‘I must have taken LSD without realizing it… It seems Clémenti made a whole portrait about an epoch in this short movie, covered with neon light, symbolism, rituals, esotericism, student movements, friendships, partnerships and many drugs, at the improvisation sound of guitar, trumpet, besides indian music (of course!). Images jump off the screen without having any type of connection among them, they fade into frenzy and apparent confusion of memory… Transmitting us detachment, sensitivity and ‘transcendentalism’ through drugs (something conceptualized by the spirit of that time), brings us to stunning sensations, amidst memories and records of its creator.’ — Luana Pinheiro
Bernardo Bertolucci Partner (1968)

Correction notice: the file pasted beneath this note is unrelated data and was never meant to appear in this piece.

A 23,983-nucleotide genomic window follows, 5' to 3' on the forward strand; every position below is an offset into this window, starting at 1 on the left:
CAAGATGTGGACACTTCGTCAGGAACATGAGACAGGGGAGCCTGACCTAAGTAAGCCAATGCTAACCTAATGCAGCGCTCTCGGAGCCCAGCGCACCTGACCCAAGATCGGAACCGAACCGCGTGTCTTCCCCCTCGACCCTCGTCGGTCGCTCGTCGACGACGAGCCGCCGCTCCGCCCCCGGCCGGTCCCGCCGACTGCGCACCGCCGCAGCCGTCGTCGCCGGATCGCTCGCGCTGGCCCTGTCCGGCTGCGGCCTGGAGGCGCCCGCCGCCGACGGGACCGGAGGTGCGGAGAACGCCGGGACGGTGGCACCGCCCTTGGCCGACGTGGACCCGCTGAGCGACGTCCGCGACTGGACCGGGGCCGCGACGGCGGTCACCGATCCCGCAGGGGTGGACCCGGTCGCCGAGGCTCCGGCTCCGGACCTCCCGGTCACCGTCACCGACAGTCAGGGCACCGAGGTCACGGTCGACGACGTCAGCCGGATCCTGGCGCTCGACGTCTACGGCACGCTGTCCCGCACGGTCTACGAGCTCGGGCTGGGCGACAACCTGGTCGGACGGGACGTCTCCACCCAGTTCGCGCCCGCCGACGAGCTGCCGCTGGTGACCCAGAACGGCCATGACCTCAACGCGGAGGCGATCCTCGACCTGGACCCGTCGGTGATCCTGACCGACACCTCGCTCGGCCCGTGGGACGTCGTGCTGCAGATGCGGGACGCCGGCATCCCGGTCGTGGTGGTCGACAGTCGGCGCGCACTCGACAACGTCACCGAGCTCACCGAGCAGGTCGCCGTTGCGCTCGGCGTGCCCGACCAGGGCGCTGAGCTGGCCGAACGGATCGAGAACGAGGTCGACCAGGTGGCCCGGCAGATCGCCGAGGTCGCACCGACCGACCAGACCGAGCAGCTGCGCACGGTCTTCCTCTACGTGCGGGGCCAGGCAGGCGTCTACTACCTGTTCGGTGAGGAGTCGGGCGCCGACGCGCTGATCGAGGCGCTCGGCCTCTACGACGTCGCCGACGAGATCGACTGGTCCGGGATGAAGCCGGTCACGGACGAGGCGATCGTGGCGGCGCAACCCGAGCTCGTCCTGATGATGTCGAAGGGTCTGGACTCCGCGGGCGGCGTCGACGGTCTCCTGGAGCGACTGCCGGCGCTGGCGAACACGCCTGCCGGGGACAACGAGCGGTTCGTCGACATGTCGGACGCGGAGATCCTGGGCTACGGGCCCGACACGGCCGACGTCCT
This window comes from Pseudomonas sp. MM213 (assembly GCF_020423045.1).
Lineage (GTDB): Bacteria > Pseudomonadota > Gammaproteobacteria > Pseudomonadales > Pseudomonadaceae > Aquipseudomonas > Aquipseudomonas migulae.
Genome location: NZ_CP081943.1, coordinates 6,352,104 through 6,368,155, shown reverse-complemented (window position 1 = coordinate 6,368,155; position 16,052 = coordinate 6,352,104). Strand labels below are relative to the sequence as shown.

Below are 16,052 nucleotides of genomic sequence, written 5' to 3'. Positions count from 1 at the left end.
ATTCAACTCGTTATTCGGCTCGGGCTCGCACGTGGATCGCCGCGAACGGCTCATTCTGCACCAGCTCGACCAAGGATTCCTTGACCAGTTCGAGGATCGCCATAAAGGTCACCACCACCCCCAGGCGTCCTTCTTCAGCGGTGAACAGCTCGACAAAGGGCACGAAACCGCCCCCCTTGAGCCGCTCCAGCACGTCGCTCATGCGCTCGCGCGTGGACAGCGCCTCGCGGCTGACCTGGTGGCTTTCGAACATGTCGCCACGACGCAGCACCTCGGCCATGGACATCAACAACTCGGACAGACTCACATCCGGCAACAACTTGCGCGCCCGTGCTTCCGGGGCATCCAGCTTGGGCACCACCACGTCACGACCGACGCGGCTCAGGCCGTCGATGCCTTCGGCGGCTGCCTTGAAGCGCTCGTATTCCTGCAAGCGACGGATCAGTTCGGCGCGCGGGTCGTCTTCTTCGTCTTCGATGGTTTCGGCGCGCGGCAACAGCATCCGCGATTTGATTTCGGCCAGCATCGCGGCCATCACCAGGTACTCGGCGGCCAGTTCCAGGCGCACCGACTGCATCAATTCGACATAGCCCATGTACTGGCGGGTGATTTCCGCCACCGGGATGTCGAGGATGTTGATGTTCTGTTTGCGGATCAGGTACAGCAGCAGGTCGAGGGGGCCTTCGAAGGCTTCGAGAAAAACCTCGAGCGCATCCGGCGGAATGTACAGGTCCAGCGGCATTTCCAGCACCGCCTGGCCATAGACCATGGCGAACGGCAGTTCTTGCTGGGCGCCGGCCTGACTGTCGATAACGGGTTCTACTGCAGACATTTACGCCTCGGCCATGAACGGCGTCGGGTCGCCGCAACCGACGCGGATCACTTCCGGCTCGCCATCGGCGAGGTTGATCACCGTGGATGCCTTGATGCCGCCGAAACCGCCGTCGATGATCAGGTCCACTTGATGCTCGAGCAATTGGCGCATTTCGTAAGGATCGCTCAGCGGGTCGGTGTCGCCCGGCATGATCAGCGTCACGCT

‘In PARTNER, Bernardo Bertolucci conflated his interests in psychoanalysis, nonlinear narrative, and Godard to create a uniquely avant-garde work unlike anything in his ouevre. The film is loosely based on Dostoyevsky’s novel THE DOUBLE and concerns an alienated, puckish young man named Jacob (Pierre Clementi) who confronts his own double. Jacob allows his doppelganger to take over his life; the second Jacob commandeers his predecessor’s theater class in the hopes of creating living theater–as a violent act of social revolution. The idea of students wreaking havoc was not an unfamiliar one in 1968, and Bertolucci refuses to take Jacob’s dangerous intellectual posturing lightly. The second Jacob is a handsome killer, the first a handsome weakling who must find the courage to resist his baser self. Bertolucci matches inspired plot points with arresting images, including visual film references and the bright color schemes that would later become his trademark.’ — letterboxd